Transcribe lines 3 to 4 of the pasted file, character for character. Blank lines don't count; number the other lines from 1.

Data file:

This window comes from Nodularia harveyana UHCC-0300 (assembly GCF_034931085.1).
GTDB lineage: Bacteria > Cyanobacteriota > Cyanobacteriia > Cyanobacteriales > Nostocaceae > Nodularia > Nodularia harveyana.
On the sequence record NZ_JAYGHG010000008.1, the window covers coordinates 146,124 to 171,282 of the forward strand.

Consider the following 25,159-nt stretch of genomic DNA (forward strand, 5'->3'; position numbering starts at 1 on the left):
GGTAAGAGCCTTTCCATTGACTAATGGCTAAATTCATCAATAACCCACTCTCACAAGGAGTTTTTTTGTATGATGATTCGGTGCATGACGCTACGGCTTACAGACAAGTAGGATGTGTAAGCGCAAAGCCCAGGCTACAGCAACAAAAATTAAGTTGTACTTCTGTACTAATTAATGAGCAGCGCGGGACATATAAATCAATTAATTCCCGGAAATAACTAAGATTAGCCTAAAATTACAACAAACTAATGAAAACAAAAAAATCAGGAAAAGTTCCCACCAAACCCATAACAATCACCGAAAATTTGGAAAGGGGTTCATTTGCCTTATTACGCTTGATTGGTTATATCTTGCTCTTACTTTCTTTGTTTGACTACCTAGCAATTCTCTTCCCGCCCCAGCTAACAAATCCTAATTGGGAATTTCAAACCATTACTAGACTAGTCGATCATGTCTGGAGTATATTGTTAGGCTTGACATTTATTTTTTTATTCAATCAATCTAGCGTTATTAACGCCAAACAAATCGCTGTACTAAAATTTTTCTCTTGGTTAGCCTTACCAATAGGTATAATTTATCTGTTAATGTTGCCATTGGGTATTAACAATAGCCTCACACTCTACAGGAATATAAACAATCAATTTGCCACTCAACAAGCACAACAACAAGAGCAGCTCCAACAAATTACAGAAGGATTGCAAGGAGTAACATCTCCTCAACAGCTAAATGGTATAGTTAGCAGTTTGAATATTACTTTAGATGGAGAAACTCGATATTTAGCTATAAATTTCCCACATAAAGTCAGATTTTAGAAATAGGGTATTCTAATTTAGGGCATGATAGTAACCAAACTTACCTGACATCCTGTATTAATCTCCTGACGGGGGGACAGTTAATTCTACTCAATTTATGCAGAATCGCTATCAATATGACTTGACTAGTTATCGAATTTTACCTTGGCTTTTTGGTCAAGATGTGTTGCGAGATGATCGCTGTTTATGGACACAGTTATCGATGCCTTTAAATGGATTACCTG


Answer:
On the sequence record NZ_JAYGHG010000008.1, the window covers coordinates 146,124 to 171,282 of the forward strand.

Consider the following 25,159-nt stretch of genomic DNA (forward strand, 5'->3'; position numbering starts at 1 on the left):